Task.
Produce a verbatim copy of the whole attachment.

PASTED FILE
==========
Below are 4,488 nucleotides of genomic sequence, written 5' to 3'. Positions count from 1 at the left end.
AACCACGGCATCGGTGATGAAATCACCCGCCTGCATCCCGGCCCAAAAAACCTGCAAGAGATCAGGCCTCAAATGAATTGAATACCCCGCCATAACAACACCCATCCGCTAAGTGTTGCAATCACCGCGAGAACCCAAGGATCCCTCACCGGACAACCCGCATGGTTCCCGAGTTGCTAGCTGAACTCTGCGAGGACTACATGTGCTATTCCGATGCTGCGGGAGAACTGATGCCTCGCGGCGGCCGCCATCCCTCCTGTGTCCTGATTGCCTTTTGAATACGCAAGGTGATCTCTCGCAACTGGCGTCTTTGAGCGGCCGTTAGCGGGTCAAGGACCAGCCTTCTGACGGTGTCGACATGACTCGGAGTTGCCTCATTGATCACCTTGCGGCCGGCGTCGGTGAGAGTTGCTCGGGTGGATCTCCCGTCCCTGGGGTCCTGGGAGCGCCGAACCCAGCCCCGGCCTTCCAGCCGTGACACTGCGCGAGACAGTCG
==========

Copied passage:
Below are 4,488 nucleotides of genomic sequence, written 5' to 3'. Positions count from 1 at the left end.
AACCACGGCATCGGTGATGAAATCACCCGCCTGCATCCCGGCCCAAAAAACCTGCAAGAGATCAGGCCTCAAATGAATTGAATACCCCGCCATAACAACACCCATCCGCTAAGTGTTGCAATCACCGCGAGAACCCAAGGATCCCTCACCGGACAACCCGCATGGTTCCCGAGTTGCTAGCTGAACTCTGCGAGGACTACATGTGCTATTCCGATGCTGCGGGAGAACTGATGCCTCGCGGCGGCCGCCATCCCTCCTGTGTCCTGATTGCCTTTTGAATACGCAAGGTGATCTCTCGCAACTGGCGTCTTTGAGCGGCCGTTAGCGGGTCAAGGACCAGCCTTCTGACGGTGTCGACATGACTCGGAGTTGCCTCATTGATCACCTTGCGGCCGGCGTCGGTGAGAGTTGCTCGGGTGGATCTCCCGTCCCTGGGGTCCTGGGAGCGCCGAACCCAGCCCCGGCCTTCCAGCCGTGACACTGCGCGAGACAGTCG